Detection of Human and Mouse ADAM9 by Western Blot. Western blot shows lysates of C2C12 mouse myoblast cell line and WI‑38 human lung fibroblast cell line. PVDF membrane was probed with 1 µg/mL of Goat Anti-Human/Mouse ADAM9 Ectodomain Antigen Affinity-purified Polyclonal Antibody (Catalog # AF949) followed by HRP-conjugated Anti-Goat IgG Secondary Antibody (Catalog # HAF017). Specific bands were detected for ADAM9 at approximately 110 and 80 kDa (as indicated). This experiment was conducted under reducing conditions and using Immunoblot Buffer Group 1.
Preparation and Storage
Reconstitute at 0.2 mg/mL in sterile PBS.
The product is shipped at ambient temperature. Upon receipt, store it immediately at the temperature recommended below. *Small pack size (SP) is shipped with polar packs. Upon receipt, store it immediately at -20 to -70 °C
Stability & Storage
Use a manual defrost freezer and avoid repeated freeze-thaw cycles.
12 months from date of receipt, -20 to -70 °C as supplied.
1 month, 2 to 8 °C under sterile conditions after reconstitution.
6 months, -20 to -70 °C under sterile conditions after reconstitution.
ADAM9, also known as MDC9 or meltrin gamma, is a member of the ADAM family that contains a disintegrin and metalloprotease-like domain (1). Like other membrane‑anchored ADAMs, ADAM9 consists of a pro domain with a cysteine switch and furin cleavage sequence, a catalytic domain with the zinc-binding site and Met-turn expected for reprolysins, a disintegrin-like domain, a cysteine-rich domain, an EGF-like domain, a transmembrane domain, and the cytoplasmic domain. ADAM9 is able to cleave peptides corresponding to cleavage sites of tumor necrosis factor-alpha (TNF-alpha ), the p75-TNF receptor, the beta -amyloid protein precursor, and the c-kit ligand-1, implying that it may participate in shedding of these membrane proteins (2). In fact, ADAM9 has been shown to shed membrane‑anchored heparin‑binding EGF-like growth factor (3). In addition, it also cleaves oxidized insulin B-chain and fibronectin (2, 4). Besides its catalytic activity, ADAM9 functions as an adhesion molelcule through binding of its disintegrin domain to integrins such as alpha v beta 5 and alpha 6 beta 1 (5, 6). The cytoplasmic domain of ADAM9 interacts with Src homology 3 (SH3)‑containing proteins and protein kinase C, and may mediate different signaling pathways (3, 7). ADAM9 is widely expressed in tissues (8).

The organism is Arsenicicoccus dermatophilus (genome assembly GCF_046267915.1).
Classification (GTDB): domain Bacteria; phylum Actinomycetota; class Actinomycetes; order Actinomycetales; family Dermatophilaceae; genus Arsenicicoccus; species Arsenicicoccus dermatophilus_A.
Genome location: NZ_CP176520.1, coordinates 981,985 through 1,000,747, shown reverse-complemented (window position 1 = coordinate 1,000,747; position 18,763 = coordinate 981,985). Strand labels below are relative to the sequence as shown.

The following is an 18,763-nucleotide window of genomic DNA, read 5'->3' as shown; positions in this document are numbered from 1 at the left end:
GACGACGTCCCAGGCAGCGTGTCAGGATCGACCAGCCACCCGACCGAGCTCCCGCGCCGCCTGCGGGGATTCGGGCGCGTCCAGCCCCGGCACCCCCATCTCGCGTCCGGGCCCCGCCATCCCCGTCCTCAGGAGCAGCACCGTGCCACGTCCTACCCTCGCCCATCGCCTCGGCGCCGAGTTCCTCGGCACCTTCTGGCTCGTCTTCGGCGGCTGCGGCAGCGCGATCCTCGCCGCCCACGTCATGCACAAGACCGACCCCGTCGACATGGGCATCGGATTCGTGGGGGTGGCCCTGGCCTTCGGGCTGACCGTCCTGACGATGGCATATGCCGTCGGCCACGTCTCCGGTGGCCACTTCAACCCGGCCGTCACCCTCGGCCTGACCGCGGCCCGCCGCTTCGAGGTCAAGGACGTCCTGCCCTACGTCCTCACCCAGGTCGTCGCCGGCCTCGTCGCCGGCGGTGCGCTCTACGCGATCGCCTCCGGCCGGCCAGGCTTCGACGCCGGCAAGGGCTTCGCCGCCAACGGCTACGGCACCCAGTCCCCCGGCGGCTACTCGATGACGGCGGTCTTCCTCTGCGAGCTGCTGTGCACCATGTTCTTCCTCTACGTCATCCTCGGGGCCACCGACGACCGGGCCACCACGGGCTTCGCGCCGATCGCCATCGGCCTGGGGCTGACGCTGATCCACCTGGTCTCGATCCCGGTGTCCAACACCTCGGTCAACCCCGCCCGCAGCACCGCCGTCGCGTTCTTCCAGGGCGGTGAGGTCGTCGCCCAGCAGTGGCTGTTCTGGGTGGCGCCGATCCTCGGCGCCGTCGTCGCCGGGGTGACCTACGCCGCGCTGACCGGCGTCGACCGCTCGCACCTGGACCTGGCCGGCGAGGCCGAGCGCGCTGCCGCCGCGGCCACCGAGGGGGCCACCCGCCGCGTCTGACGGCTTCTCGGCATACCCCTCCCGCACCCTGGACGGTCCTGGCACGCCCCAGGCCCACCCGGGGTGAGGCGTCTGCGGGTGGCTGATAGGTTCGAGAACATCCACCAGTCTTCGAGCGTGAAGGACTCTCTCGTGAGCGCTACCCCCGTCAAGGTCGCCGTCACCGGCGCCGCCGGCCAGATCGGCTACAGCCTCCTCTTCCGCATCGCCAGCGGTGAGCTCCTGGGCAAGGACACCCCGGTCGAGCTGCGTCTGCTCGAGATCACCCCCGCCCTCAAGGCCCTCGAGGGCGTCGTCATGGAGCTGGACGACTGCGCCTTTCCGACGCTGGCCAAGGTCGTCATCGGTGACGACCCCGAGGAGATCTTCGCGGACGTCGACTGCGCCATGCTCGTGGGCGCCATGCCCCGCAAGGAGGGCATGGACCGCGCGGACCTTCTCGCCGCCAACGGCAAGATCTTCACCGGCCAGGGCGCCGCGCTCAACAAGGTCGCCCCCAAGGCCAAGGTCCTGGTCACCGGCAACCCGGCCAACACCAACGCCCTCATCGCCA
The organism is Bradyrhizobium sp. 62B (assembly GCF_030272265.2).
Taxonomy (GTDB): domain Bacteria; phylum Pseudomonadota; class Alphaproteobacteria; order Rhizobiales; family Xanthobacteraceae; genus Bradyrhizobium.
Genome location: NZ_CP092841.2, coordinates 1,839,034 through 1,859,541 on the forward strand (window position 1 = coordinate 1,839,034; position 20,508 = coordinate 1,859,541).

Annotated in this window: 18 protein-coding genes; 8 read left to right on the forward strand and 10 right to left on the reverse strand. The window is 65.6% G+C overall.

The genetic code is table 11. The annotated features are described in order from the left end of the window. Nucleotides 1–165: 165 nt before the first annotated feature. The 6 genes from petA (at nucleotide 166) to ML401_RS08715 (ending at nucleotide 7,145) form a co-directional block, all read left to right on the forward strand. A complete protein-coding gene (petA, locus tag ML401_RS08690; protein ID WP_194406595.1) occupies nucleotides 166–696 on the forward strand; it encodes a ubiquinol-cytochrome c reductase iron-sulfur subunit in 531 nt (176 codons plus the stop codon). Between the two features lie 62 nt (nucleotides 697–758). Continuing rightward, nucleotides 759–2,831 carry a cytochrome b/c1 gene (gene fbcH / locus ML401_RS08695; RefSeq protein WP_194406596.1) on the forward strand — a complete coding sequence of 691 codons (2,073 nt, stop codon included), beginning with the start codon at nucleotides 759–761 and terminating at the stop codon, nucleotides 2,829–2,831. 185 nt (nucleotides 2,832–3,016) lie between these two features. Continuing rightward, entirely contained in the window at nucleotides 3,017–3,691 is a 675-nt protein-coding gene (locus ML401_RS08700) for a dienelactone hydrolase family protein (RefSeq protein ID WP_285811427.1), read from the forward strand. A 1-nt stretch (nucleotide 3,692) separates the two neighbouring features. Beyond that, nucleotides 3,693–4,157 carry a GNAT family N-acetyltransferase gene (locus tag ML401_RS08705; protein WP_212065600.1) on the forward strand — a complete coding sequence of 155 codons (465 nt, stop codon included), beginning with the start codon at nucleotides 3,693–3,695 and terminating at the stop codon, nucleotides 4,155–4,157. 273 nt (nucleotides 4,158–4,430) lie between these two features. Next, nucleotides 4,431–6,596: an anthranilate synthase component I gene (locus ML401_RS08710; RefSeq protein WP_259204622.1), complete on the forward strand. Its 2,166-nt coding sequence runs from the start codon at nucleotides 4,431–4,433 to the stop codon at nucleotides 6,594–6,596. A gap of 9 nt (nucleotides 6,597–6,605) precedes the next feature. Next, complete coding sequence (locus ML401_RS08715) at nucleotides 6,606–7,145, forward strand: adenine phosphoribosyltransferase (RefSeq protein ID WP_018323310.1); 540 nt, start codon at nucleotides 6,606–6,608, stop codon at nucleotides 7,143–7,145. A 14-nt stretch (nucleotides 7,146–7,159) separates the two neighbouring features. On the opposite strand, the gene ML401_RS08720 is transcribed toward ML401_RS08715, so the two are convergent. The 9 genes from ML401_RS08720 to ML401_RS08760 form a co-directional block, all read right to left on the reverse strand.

Moss, M.L. et al. (2001) Drug Discov. Today 6:417.
Roghani, M. et al. (1999) J. Biol. Chem. 274:3531.
Izumi, Y. et al. (1998) EMBO J. 17:7260.
Schwettmann, L. and H. Tschesche (2001) Protein. Expr. Purif. 21:65.
Nath, D. et al. (2000) J. Cell Sci. 113:2319.
Zhou, M. et al. (2001) Biochem. Biophys. Res. Comm. 280:574.
Howard, L. et al. (1999) J. Biol. Chem. 274:31693.
Weskamp, G. et al. (1996) J. Cell Biol. 132:717.
A Disintegrin and Metalloprotease-like Domain 9
Entrez Gene IDs:
8754 (Human); 11502 (Mouse)
a disintegrin and metalloproteinase domain 9 (meltrin gamma); ADAM 9; ADAM metallopeptidase domain 9 (meltrin gamma); ADAM metallopeptidase domain 9; Cellular disintegrin-related protein; cone rod dystrophy 9; CORD9; disintegrin and metalloproteinase domain-containing protein 9; EC 3.4.24; EC 3.4.24.-; MCMP; MCMPMDC9KIAA0021Mltng; MDC9; Meltrin gamma; Meltrin-gamma; Metalloprotease/disintegrin/cysteine-rich protein 9; MLTNG; Myeloma cell metalloproteinase
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